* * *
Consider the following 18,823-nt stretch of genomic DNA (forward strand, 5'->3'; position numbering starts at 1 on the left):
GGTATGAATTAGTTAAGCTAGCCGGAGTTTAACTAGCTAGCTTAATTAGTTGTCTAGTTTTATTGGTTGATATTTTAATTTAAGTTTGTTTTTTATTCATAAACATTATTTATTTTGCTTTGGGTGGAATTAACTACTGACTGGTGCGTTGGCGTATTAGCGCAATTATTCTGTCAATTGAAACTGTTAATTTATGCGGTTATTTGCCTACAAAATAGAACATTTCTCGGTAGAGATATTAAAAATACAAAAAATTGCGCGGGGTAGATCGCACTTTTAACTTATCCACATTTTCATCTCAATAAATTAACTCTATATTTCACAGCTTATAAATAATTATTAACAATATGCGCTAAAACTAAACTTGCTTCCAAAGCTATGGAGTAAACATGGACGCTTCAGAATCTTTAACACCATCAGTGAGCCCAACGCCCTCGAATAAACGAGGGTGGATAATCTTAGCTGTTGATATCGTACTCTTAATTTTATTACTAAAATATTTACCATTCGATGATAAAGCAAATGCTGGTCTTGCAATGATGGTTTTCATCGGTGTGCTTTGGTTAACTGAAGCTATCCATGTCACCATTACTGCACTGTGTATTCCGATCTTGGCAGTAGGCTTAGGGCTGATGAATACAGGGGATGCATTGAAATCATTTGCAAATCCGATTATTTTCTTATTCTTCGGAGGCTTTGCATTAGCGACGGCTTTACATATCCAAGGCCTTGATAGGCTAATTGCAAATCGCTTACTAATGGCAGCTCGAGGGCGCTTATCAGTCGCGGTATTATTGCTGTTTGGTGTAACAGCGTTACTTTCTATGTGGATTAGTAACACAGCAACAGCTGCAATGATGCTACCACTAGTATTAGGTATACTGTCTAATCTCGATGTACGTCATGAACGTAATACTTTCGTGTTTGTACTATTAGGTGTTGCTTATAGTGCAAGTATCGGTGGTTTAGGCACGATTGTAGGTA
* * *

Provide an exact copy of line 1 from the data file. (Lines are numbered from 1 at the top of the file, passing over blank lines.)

Consider the following 18,823-nt stretch of genomic DNA (forward strand, 5'->3'; position numbering starts at 1 on the left):